I got into Portland the night before. After a couple months of intense travel, it was good to finally be in my home state. I flew in from Billings, where I was for a funeral, and I was late. After a couple of delayed flights, I arrived around midnight. I was also ill. I stepped off the plane, walked into the arrival gate, and emptied the day’s worth of meals into the nearest garbage can.
I spent the next day on the couch. But when I got a text from my coworker and friend Katie, who now lives in Portland, asking if I wanted to go skiing that night, I knew I had to rally. I grew up skiing at Mount Hood. Of all of the nuances and possibilities on that vast mountain, night skiing at Skibowl is my favorite of its offerings. I packed some green tea, aspirin, and my nephew’s leftover Annie’s macaroni and cheese—a few bites of which were all I could stomach that day. I got in Katie’s car feeling like a shell, and we headed east as darkness fell.
Skibowl is simple: It has an Upper Bowl and a Lower Bowl (Skibowl East, also called Multorpor, connected by a cat track and also open at night, is where my mother learned to ski, and services mostly intermediate terrain). A double chairlift, painted blue, has wooden seats and a tendency to slowly lurch up the mountain. It takes skiers to the top of Lower Bowl and the bottom of Upper Bowl, which is nice, because once you’re there, you don’t need to go anywhere else.
Upper Bowl is 750 vertical feet. Its front side is a full half mountain of glades and open pistes with boulders that make fun poppers. The most exciting line is directly under the chairlift, where two separate cliff bands can require mini airs, followed by a steep pitch through trees. But whether it’s a straight-forward groomer, rolling glades, or bumps, the Upper Bowl has an array of flavors. Another ancient double chair takes you to the top of the bowl in less than 10 minutes. All of the terrain up there is lit, or at least partially lit. The skiing is open until 11 p.m.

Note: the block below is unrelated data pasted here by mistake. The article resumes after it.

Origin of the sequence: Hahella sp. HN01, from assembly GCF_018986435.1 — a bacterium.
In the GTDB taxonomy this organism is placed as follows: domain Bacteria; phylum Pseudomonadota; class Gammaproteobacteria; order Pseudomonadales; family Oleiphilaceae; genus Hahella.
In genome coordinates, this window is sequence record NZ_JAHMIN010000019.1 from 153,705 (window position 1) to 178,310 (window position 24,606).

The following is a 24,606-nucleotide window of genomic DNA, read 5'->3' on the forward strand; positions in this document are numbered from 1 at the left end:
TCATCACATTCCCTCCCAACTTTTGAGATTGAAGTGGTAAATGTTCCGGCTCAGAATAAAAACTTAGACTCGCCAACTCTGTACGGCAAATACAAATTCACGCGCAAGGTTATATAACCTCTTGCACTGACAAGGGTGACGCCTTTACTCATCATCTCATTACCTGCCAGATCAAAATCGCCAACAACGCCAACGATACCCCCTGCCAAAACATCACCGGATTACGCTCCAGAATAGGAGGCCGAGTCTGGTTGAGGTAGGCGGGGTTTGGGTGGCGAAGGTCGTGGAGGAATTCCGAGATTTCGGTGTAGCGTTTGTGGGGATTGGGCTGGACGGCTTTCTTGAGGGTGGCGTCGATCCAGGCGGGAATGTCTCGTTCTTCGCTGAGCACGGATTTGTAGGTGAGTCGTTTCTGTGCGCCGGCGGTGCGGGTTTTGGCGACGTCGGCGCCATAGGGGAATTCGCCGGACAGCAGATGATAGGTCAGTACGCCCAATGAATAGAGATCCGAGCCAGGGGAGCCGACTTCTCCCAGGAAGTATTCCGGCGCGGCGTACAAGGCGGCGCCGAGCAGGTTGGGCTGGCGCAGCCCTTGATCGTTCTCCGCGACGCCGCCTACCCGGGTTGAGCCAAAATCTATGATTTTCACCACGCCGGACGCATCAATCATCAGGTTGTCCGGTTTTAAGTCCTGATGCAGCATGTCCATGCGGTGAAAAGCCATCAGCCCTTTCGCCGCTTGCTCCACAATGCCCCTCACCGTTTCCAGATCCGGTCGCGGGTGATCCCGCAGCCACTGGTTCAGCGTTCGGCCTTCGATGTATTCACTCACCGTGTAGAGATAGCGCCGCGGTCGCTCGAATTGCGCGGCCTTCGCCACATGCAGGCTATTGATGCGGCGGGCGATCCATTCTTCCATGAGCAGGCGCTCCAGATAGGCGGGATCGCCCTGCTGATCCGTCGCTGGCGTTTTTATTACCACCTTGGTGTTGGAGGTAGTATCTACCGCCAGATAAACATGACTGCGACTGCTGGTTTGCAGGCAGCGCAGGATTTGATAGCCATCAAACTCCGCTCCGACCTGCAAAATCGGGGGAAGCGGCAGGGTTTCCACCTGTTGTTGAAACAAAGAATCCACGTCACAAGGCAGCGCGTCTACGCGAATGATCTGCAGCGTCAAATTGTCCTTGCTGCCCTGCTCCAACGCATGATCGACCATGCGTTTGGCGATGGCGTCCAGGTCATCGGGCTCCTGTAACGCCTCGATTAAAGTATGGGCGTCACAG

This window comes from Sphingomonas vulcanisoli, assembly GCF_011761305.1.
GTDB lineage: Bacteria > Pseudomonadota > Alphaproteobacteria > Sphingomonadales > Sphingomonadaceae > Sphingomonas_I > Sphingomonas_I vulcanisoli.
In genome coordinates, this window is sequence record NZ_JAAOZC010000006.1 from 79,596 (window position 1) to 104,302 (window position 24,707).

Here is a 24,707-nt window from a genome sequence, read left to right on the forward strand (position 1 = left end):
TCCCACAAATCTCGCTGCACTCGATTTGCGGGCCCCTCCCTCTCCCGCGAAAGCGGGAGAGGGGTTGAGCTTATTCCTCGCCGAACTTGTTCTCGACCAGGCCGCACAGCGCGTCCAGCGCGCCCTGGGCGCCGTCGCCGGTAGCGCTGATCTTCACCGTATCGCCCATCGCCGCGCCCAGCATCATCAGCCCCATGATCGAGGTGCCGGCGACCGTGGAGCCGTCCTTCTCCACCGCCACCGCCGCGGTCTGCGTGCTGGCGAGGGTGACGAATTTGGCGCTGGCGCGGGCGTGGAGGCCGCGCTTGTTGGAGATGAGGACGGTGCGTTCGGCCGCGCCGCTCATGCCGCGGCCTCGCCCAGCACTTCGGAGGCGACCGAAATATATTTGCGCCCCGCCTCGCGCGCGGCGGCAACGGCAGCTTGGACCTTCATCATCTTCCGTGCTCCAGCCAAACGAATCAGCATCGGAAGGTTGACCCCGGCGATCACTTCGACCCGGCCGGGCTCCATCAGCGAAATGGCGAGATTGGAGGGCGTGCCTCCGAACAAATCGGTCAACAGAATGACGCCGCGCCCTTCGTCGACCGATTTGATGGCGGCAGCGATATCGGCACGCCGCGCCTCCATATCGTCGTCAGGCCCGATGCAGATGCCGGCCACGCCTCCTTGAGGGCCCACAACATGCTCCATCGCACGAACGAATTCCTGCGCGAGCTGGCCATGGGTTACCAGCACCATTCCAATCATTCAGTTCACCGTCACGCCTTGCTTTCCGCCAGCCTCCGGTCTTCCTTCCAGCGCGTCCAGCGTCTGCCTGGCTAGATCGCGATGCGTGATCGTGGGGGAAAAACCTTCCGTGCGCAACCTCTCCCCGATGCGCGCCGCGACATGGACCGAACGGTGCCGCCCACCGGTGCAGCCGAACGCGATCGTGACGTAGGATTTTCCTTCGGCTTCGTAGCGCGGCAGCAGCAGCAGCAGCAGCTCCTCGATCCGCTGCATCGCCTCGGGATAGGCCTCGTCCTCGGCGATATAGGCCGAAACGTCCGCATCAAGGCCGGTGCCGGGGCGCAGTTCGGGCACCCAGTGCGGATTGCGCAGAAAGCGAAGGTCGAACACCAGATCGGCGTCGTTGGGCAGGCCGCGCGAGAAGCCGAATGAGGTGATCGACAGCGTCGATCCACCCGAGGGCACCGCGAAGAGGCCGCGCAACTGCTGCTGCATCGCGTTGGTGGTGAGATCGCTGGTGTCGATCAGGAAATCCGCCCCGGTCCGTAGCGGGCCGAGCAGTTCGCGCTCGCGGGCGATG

When Katie and I pushed off down the slope, the snow was unbelievably good. We skied foot-deep, light powder. I shook my head and smiled. You’ve got to be kidding me. It was some of the best snow I’ve ever skied there. Situated lower on the flanks of Hood than Timberline or Meadows, Skibowl’s Achilles’ heel is that it’s often too warm. I’ve spent many days and nights riding those dying chairlifts in the rain or skiing knee-ruining heavy snow. Last season at this time, Upper Bowl wasn’t open—the tracks of the alpine slide still showing in the trace of snow all the way down the mountain. This evening was different.
Skiing at night has a veil of surrealism to it—or maybe it’s just that you can’t see very well. That feeling is amplified when you’re storm skiing. I got to know the backseat well that night. It was snowing so hard my face was wet and throbbing. What a great burn. We took a break in the Warming Hut, a tiny wooden structure situated between Lower and Upper bowls that always has a big fire. I had a tea while the others enjoyed a Hofbrau. When we came back out, around 8 p.m., lifties had turned on the generator to get everyone off the lift. It broke; they needed a new part. For a place that feels like it’s constantly underachieving, the conclusion of one of the best days or nights of skiing I’ve ever had there, seemed fitting.
On the drive back to Portland, I had something I hadn’t in a few days: energy. I had a few more bites of Annie’s.